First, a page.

In Canada, both the federal and provincial levels of government share responsibility for governing consumer protection. At the federal level, the focus of consumer protection laws is on (1) the anti-competitive effects of mergers and other business practices, (2) product safety, packaging and labelling, and deceptive market practices, and (3) consumer transactions in sectors such as financial institutions and telecommunications. At the provincial level, consumer protection laws focus on other consumer transactions, except those that are governed by parallel regulatory regimes (as we discuss below). The focus of this article is to provide an overview of how consumer protection regimes function at the provincial level. For ease of reference, we consider Ontario’s Consumer Protection Act (the Act), but it is important to note that there can be material differences between provincial consumer protection laws. We recommend reaching out to counsel with experience navigating regulatory nuances if you are considering selling a product or service to consumers across jurisdictions.
Overview of consumer protection law in Ontario
The Act seeks to protect the “consumer,” who is defined as “an individual acting for personal, family or household purposes and does not include a person who is acting for business purposes.” Therefore, business-driven consumers of goods and services do not fall under the protection of the Act.
The Act regulates “consumer transactions,” which are defined as “any act or instance of conducting business or dealings with a consumer, including a consumer agreement.” “Consumer agreement” is also a defined term that encompasses any agreement between a supplier and a consumer in which (a) the supplier agrees to supply goods or services for payment; or (b) the supplier agrees to provide rewards points to the consumer, on the supplier’s behalf or on behalf of another supplier, when the consumer purchases goods or services or otherwise acts in a manner specified in the agreement.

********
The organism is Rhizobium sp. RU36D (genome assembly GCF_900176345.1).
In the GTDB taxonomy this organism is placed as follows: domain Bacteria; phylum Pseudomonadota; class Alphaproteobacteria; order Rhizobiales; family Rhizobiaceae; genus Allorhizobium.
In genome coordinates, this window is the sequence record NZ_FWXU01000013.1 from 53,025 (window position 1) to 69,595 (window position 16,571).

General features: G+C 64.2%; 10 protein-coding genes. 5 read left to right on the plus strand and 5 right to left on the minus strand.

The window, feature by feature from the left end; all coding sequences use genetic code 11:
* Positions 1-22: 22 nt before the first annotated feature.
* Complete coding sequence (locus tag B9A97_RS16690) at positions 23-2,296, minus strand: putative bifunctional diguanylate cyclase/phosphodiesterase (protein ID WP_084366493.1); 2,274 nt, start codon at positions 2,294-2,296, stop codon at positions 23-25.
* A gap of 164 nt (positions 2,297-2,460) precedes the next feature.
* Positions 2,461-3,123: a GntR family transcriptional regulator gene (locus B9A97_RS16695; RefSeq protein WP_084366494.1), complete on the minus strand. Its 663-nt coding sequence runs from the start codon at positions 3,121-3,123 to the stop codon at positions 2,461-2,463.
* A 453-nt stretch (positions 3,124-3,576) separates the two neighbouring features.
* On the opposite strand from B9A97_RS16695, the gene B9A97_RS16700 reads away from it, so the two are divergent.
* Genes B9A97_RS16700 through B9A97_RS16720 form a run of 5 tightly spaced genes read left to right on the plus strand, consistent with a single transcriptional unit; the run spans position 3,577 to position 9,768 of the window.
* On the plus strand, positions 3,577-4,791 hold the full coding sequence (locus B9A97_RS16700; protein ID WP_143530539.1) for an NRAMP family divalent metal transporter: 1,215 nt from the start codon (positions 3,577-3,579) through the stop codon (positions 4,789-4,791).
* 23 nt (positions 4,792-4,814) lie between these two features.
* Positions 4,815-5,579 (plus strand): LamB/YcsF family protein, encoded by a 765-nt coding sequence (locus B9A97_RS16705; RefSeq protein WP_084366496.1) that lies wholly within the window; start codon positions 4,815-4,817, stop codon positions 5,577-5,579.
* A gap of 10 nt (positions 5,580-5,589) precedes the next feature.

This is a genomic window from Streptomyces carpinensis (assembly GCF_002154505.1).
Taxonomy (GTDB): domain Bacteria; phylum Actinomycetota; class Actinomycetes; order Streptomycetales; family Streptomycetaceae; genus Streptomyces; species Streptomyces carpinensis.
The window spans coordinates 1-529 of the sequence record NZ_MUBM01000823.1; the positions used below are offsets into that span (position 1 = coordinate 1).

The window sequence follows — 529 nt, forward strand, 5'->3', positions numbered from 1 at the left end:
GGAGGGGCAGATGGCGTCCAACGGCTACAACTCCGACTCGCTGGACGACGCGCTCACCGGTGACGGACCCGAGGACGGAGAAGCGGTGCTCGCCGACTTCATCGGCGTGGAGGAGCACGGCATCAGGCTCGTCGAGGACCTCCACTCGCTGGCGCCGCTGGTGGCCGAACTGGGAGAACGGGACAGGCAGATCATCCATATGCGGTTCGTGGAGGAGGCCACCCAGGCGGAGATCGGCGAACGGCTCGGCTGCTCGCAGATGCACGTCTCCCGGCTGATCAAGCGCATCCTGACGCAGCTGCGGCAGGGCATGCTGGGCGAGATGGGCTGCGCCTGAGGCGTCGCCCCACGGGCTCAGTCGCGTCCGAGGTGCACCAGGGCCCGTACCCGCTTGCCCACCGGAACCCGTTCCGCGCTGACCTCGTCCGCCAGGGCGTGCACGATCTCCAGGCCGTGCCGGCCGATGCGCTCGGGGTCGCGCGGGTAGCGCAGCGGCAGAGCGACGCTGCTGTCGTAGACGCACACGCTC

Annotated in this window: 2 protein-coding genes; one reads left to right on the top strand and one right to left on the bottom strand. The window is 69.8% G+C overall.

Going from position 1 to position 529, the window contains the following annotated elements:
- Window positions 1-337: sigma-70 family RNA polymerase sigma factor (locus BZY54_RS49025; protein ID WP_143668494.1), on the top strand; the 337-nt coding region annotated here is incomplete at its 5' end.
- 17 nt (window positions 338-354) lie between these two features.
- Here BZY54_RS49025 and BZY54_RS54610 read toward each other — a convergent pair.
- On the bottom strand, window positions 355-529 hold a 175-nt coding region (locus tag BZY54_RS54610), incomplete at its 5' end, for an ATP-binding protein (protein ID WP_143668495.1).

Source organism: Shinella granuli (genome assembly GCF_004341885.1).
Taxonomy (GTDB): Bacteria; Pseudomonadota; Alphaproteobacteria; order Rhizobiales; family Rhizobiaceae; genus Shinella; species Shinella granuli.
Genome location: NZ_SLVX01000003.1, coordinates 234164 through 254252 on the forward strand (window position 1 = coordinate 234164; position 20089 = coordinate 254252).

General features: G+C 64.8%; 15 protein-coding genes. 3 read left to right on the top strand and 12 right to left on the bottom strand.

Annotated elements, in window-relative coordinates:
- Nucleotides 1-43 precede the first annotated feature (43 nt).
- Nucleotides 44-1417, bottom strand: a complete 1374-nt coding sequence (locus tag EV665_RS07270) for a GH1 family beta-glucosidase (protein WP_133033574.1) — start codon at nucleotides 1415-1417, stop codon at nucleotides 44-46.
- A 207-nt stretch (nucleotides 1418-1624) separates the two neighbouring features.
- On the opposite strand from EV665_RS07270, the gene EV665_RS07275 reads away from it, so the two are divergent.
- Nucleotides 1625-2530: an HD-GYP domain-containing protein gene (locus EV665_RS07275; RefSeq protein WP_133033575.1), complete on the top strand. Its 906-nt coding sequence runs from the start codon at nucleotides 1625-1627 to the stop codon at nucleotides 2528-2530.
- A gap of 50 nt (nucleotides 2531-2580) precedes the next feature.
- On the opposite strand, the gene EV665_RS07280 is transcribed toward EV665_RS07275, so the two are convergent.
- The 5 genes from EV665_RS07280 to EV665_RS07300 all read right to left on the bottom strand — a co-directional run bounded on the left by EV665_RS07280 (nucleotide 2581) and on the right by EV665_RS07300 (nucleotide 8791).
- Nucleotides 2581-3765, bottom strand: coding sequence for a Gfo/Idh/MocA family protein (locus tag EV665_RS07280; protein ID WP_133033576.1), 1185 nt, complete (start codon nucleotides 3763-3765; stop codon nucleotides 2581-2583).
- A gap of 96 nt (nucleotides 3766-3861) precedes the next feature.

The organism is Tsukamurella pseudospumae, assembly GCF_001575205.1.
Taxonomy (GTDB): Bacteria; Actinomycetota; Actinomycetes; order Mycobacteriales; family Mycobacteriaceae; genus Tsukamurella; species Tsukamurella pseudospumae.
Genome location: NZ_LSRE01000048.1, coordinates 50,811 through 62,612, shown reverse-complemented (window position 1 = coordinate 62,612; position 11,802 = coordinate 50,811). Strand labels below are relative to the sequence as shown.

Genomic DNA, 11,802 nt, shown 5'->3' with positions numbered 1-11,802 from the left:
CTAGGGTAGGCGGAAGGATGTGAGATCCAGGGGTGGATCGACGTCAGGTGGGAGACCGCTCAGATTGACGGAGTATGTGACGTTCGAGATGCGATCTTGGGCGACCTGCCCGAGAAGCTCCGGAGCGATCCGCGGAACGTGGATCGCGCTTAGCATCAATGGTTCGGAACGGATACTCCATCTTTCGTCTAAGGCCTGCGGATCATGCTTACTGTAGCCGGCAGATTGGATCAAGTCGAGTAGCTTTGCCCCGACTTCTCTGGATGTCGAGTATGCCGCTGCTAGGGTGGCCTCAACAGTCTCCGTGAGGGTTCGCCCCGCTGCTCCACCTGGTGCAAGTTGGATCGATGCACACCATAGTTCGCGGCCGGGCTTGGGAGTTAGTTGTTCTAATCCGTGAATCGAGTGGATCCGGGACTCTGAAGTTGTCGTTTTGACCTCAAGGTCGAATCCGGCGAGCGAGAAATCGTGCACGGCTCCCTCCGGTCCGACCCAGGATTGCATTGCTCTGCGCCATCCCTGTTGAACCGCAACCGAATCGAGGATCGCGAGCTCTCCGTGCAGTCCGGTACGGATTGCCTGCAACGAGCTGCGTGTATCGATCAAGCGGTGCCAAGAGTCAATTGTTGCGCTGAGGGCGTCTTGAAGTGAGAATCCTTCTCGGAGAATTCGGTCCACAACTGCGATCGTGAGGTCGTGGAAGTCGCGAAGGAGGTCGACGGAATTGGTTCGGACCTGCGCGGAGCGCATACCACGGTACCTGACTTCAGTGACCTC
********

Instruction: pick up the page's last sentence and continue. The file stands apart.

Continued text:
More generally, consumer protection watchdogs seek to protect consumers from certain unfair or prohibited practices. Under the Act, for example, unfair practices include the following types of false, misleading or deceptive representations, amongst others:
- That goods or services have certain characteristics that they do not have;
- That goods or services are available for a reason that does not exist;
- That a service is needed or advisable if it is not;
- Exaggerating a material fact or failing to state a material fact if such fact deceives a consumer;
- Misrepresenting the purpose or intent of any solicitation of or any communication with a consumer.
The breadth of these unfair practices is important for an organization to appreciate as they provide the basic parameters of activities that organizations must avoid to comply with consumer protection law.
Consumer protection laws also set out requirements for specific consumer agreements. Although the categories and terminology related to these agreements can differ by province, in general, consumer protection laws apply to remote agreements, internet agreements, time share agreements, “direct” (itinerant sales) agreements, credit agreements, contracts for the supply of services at a distance (such as cell phone contracts), leases for the supply of goods and, in some cases, future performance agreements. The specific requirements for these agreements may consist of content and disclosure requirements, cancellation rights and a “cooling off” period, and cost of credit disclosure requirements for agreements dealing with consumer credit.